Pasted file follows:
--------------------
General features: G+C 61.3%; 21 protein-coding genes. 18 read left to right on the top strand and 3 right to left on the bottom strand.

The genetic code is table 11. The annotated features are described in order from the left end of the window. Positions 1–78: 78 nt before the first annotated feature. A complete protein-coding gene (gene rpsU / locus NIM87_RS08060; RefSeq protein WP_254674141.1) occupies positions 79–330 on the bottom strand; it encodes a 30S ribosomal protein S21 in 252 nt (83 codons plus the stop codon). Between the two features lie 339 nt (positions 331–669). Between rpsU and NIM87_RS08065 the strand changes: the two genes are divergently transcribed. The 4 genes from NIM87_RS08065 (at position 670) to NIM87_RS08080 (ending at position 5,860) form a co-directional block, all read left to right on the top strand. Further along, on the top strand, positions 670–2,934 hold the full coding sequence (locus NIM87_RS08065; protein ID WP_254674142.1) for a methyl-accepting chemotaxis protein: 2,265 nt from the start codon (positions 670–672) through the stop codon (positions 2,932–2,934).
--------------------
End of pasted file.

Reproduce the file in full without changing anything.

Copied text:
General features: G+C 61.3%; 21 protein-coding genes. 18 read left to right on the top strand and 3 right to left on the bottom strand.

The genetic code is table 11. The annotated features are described in order from the left end of the window. Positions 1–78: 78 nt before the first annotated feature. A complete protein-coding gene (gene rpsU / locus NIM87_RS08060; RefSeq protein WP_254674141.1) occupies positions 79–330 on the bottom strand; it encodes a 30S ribosomal protein S21 in 252 nt (83 codons plus the stop codon). Between the two features lie 339 nt (positions 331–669). Between rpsU and NIM87_RS08065 the strand changes: the two genes are divergently transcribed. The 4 genes from NIM87_RS08065 (at position 670) to NIM87_RS08080 (ending at position 5,860) form a co-directional block, all read left to right on the top strand. Further along, on the top strand, positions 670–2,934 hold the full coding sequence (locus NIM87_RS08065; protein ID WP_254674142.1) for a methyl-accepting chemotaxis protein: 2,265 nt from the start codon (positions 670–672) through the stop codon (positions 2,932–2,934).